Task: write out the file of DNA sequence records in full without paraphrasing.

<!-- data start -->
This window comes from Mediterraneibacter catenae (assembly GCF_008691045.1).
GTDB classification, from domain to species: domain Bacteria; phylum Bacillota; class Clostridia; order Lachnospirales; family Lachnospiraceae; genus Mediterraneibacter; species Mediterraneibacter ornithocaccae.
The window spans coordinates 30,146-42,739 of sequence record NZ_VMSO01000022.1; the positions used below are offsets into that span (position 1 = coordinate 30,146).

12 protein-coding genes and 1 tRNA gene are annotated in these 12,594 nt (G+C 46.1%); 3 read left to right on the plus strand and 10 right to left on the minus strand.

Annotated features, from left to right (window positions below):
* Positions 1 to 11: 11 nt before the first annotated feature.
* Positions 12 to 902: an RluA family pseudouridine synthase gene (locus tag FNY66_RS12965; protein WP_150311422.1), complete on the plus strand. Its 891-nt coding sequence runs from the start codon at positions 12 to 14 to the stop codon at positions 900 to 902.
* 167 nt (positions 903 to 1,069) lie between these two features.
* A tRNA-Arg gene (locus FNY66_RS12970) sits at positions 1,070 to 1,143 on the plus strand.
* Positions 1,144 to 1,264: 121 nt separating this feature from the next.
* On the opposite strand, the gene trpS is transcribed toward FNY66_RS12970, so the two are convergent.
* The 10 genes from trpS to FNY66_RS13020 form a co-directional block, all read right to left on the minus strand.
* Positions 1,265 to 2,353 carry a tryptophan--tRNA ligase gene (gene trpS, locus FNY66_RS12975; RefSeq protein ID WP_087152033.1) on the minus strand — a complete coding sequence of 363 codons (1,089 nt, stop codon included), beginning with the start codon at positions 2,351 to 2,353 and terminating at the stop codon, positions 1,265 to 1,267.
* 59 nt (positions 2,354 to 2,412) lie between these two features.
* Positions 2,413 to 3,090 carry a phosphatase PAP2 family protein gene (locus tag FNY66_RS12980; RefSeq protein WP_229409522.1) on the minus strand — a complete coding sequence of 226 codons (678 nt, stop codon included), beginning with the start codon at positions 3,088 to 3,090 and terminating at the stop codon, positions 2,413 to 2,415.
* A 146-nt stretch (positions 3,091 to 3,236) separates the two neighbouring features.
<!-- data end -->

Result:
This window comes from Mediterraneibacter catenae (assembly GCF_008691045.1).
GTDB classification, from domain to species: domain Bacteria; phylum Bacillota; class Clostridia; order Lachnospirales; family Lachnospiraceae; genus Mediterraneibacter; species Mediterraneibacter ornithocaccae.
The window spans coordinates 30,146-42,739 of sequence record NZ_VMSO01000022.1; the positions used below are offsets into that span (position 1 = coordinate 30,146).

12 protein-coding genes and 1 tRNA gene are annotated in these 12,594 nt (G+C 46.1%); 3 read left to right on the plus strand and 10 right to left on the minus strand.

Annotated features, from left to right (window positions below):
* Positions 1 to 11: 11 nt before the first annotated feature.
* Positions 12 to 902: an RluA family pseudouridine synthase gene (locus tag FNY66_RS12965; protein WP_150311422.1), complete on the plus strand. Its 891-nt coding sequence runs from the start codon at positions 12 to 14 to the stop codon at positions 900 to 902.
* 167 nt (positions 903 to 1,069) lie between these two features.
* A tRNA-Arg gene (locus FNY66_RS12970) sits at positions 1,070 to 1,143 on the plus strand.
* Positions 1,144 to 1,264: 121 nt separating this feature from the next.
* On the opposite strand, the gene trpS is transcribed toward FNY66_RS12970, so the two are convergent.
* The 10 genes from trpS to FNY66_RS13020 form a co-directional block, all read right to left on the minus strand.
* Positions 1,265 to 2,353 carry a tryptophan--tRNA ligase gene (gene trpS, locus FNY66_RS12975; RefSeq protein ID WP_087152033.1) on the minus strand — a complete coding sequence of 363 codons (1,089 nt, stop codon included), beginning with the start codon at positions 2,351 to 2,353 and terminating at the stop codon, positions 1,265 to 1,267.
* 59 nt (positions 2,354 to 2,412) lie between these two features.
* Positions 2,413 to 3,090 carry a phosphatase PAP2 family protein gene (locus tag FNY66_RS12980; RefSeq protein WP_229409522.1) on the minus strand — a complete coding sequence of 226 codons (678 nt, stop codon included), beginning with the start codon at positions 3,088 to 3,090 and terminating at the stop codon, positions 2,413 to 2,415.
* A 146-nt stretch (positions 3,091 to 3,236) separates the two neighbouring features.